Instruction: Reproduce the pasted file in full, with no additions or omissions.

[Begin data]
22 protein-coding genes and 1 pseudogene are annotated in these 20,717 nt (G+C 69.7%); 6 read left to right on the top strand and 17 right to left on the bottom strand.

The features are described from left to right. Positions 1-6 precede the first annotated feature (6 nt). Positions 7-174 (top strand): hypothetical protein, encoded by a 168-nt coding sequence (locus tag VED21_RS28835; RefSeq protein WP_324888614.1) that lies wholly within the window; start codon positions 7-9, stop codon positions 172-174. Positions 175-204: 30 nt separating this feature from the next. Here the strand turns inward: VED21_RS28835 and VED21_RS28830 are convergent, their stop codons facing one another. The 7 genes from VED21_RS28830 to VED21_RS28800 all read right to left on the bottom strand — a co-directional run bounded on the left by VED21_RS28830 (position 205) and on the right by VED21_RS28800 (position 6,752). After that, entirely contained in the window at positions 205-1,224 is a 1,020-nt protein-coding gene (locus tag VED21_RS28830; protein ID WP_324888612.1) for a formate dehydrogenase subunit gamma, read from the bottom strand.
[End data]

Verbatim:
22 protein-coding genes and 1 pseudogene are annotated in these 20,717 nt (G+C 69.7%); 6 read left to right on the top strand and 17 right to left on the bottom strand.

The features are described from left to right. Positions 1-6 precede the first annotated feature (6 nt). Positions 7-174 (top strand): hypothetical protein, encoded by a 168-nt coding sequence (locus tag VED21_RS28835; RefSeq protein WP_324888614.1) that lies wholly within the window; start codon positions 7-9, stop codon positions 172-174. Positions 175-204: 30 nt separating this feature from the next. Here the strand turns inward: VED21_RS28835 and VED21_RS28830 are convergent, their stop codons facing one another. The 7 genes from VED21_RS28830 to VED21_RS28800 all read right to left on the bottom strand — a co-directional run bounded on the left by VED21_RS28830 (position 205) and on the right by VED21_RS28800 (position 6,752). After that, entirely contained in the window at positions 205-1,224 is a 1,020-nt protein-coding gene (locus tag VED21_RS28830; protein ID WP_324888612.1) for a formate dehydrogenase subunit gamma, read from the bottom strand.